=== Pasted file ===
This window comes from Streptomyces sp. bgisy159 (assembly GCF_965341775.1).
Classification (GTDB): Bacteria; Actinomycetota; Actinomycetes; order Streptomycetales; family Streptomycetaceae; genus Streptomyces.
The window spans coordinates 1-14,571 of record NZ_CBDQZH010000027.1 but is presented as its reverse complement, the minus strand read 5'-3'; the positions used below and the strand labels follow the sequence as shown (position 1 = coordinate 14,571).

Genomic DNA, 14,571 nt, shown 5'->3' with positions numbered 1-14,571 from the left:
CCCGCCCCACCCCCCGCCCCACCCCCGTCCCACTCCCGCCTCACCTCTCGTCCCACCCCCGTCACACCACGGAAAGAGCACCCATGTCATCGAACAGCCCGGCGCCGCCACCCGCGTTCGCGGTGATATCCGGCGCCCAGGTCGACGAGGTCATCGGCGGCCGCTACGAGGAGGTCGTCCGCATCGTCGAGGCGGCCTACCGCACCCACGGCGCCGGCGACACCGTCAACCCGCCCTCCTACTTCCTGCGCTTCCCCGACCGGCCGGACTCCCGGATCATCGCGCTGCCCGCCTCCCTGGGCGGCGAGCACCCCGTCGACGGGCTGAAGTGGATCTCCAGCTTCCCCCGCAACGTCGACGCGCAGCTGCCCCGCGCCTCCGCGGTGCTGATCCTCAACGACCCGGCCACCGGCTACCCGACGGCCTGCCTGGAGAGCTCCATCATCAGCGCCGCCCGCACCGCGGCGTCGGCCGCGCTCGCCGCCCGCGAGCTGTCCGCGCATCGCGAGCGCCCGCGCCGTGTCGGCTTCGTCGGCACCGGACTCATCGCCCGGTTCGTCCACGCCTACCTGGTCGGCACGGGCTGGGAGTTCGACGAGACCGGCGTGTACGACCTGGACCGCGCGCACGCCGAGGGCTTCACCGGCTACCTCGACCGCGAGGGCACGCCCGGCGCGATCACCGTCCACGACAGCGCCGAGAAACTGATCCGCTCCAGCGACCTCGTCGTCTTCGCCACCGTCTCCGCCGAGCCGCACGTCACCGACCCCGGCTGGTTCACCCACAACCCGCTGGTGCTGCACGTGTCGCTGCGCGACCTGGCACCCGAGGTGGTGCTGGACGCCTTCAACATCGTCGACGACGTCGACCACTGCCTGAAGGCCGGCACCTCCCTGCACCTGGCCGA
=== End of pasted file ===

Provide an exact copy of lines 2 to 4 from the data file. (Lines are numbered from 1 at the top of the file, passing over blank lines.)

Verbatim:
Classification (GTDB): Bacteria; Actinomycetota; Actinomycetes; order Streptomycetales; family Streptomycetaceae; genus Streptomyces.
The window spans coordinates 1-14,571 of record NZ_CBDQZH010000027.1 but is presented as its reverse complement, the minus strand read 5'-3'; the positions used below and the strand labels follow the sequence as shown (position 1 = coordinate 14,571).

Genomic DNA, 14,571 nt, shown 5'->3' with positions numbered 1-14,571 from the left: